For the low cost of $16 per month park between 5 pm and 6 am at Pearl and Ionia Parking, Cherry Commerce Parking Ramp, Weston Commerce Parking Ramp or Monroe Center Parking Ramps.

I have personally used the program and it is convenient and easy to use.  The only restrictions are the strict parking times to enter and exit the ramps, and in some ramps you must park above a certain level.  A parking access device or card is issued.  Payment is automatically deducted monthly from a credit card and you may cancel at any time.  Most city ramps charge $7.00 for evening events.  If you go downtown more than twice in a month, the pass is paid for.

G-Sync - At The Intersection of Houston and Portland

G-Sync - At The Intersection of Houston and Portland

From Rapid Growth:

Numerous studies tell us that as oil prices rise, major population shifts begin. But most importantly, our personal transportation choices are subject to change -- especially in urban areas.

If you have traveled abroad, then you know very well what cities have excellent public transportation and you know which ones don't.

The lack of good public transportation is why you get a Houston, but once in a while, you get a Portland. Successful public transportation all comes down to planning.

The United Nations conducted a worldwide population study a few years ago, showing that by the year 2030, our urban centers will contain the vast majority of population growth. People will be migrating back to the cities because essential services are best served in dense regions.

While the mega-cities will grab plenty of headlines and people, the significant new growth will be happening within the smaller cities.

2011 Grand Rapids Bicycle Summit on May 6th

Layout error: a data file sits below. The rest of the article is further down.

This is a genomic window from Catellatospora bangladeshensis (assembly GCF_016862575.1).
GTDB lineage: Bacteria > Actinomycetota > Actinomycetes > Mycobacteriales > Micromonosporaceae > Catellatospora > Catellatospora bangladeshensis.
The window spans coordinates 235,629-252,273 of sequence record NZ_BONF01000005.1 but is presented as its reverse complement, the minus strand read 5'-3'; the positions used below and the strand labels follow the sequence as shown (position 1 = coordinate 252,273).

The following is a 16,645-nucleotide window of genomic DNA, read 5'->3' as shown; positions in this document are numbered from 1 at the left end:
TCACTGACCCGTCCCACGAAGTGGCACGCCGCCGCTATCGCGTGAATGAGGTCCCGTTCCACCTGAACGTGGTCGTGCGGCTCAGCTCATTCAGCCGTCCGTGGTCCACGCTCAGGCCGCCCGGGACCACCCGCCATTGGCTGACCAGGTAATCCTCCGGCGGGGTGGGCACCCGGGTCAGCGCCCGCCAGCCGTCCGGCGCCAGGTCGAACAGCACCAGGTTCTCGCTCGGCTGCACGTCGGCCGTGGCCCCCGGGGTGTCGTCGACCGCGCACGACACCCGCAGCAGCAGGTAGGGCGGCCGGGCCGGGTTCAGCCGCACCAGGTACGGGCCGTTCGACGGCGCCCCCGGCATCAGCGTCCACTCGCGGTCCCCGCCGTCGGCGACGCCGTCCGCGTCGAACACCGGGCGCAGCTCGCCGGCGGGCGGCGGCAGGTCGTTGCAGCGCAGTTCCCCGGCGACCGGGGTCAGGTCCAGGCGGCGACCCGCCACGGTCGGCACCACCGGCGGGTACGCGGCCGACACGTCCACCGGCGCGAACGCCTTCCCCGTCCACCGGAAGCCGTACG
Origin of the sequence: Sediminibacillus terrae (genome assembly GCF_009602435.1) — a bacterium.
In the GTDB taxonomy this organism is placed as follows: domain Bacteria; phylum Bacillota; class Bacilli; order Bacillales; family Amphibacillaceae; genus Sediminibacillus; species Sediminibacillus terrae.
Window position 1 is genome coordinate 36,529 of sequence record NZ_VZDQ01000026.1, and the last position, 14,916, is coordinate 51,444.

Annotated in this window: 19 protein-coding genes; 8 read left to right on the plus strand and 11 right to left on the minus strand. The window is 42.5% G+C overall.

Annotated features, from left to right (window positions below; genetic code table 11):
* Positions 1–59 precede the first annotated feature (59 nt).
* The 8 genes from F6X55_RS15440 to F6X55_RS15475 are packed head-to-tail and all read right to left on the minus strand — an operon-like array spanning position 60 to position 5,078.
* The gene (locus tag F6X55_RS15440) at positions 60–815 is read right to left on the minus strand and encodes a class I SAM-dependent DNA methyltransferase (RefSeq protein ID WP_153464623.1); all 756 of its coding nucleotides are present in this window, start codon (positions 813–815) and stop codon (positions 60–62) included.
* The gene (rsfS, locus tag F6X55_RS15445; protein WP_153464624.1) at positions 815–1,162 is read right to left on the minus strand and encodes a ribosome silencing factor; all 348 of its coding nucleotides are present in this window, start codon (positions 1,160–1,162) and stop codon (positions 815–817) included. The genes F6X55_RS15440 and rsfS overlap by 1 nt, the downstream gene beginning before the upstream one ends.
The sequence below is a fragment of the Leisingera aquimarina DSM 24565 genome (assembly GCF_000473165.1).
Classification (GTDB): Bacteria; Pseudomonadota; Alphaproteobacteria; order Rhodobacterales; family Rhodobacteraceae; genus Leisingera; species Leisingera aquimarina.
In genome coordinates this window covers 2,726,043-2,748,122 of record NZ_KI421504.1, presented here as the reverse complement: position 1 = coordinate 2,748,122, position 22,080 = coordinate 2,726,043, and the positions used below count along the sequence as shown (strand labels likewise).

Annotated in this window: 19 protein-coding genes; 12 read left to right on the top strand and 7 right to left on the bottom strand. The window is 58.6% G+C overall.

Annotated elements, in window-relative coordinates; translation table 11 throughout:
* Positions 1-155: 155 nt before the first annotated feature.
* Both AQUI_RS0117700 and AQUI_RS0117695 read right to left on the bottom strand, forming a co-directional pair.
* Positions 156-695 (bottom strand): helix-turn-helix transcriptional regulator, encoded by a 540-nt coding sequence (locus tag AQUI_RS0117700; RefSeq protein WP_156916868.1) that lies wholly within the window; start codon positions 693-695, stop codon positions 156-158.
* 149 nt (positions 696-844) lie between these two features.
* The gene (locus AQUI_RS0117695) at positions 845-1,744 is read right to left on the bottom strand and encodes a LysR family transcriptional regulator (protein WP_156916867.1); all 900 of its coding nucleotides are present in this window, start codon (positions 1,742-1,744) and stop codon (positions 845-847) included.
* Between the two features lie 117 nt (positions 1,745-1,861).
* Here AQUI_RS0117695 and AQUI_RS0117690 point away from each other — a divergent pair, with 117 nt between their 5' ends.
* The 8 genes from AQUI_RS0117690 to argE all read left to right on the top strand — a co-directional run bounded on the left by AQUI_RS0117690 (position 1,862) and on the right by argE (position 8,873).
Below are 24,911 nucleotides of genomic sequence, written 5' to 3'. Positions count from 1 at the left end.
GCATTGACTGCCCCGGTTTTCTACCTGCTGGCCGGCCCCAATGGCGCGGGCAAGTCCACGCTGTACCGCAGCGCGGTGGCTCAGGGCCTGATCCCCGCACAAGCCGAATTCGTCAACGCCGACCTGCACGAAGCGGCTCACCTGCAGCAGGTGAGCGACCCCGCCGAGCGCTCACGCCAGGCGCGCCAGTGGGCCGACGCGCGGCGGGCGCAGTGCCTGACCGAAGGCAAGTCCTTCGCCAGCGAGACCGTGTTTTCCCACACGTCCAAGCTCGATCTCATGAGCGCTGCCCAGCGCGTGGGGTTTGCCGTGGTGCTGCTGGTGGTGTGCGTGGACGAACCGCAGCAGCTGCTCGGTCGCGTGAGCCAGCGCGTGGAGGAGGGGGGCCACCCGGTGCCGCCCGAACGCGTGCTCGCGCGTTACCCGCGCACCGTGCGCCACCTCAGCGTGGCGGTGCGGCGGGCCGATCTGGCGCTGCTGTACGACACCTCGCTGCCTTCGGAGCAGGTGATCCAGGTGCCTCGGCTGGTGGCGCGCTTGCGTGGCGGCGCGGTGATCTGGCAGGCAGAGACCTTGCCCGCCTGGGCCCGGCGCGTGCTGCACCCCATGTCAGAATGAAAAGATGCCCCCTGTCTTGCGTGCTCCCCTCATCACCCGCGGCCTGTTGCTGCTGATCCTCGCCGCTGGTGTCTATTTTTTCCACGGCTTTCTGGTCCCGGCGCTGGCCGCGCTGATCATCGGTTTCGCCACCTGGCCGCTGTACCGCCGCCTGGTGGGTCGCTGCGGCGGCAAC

2011 Grand Rapids Bicycle Summit on May 6th

 

The Greater Grand Rapids Bicycle Coalition is putting on the 2011 Grand Rapids Bicycle Summit, a full-day bicycle advocacy conference for bicycle club members, trail supporters, elected and public health officials, and the general public. Held at Grand Valley State University's Eberhard Center on May 6th, the day's keynote speakers are nationally-known bicycling and pedestrian advocate Darwin Hindman, former mayor of Columbia, Mo., and Peter Lagerwey, the pioneering Seattle bicycle planning consultant.

Conference tickets are $15 including lunch; free tickets are available to those with limited incomes. Bicycle parking provided by CycleSafe; auto parking is free in the Fulton Lot south of the Eberhard Center.

City of Grand Rapids to hold neighborhood meeting to discuss sewer project

City of Grand Rapids to hold neighborhood meeting to discuss sewer project

From: http://www.grcity.us

A neighborhood meeting was held last fall to discuss the work that will be undertaken as part of this project. Questions were brought up at this meeting in connection with the number of trees that would be removed. As a follow-up, we invite you to attend a public neighborhood meeting at which project staff will present updated information about which trees will be removed and proposed planting of new trees.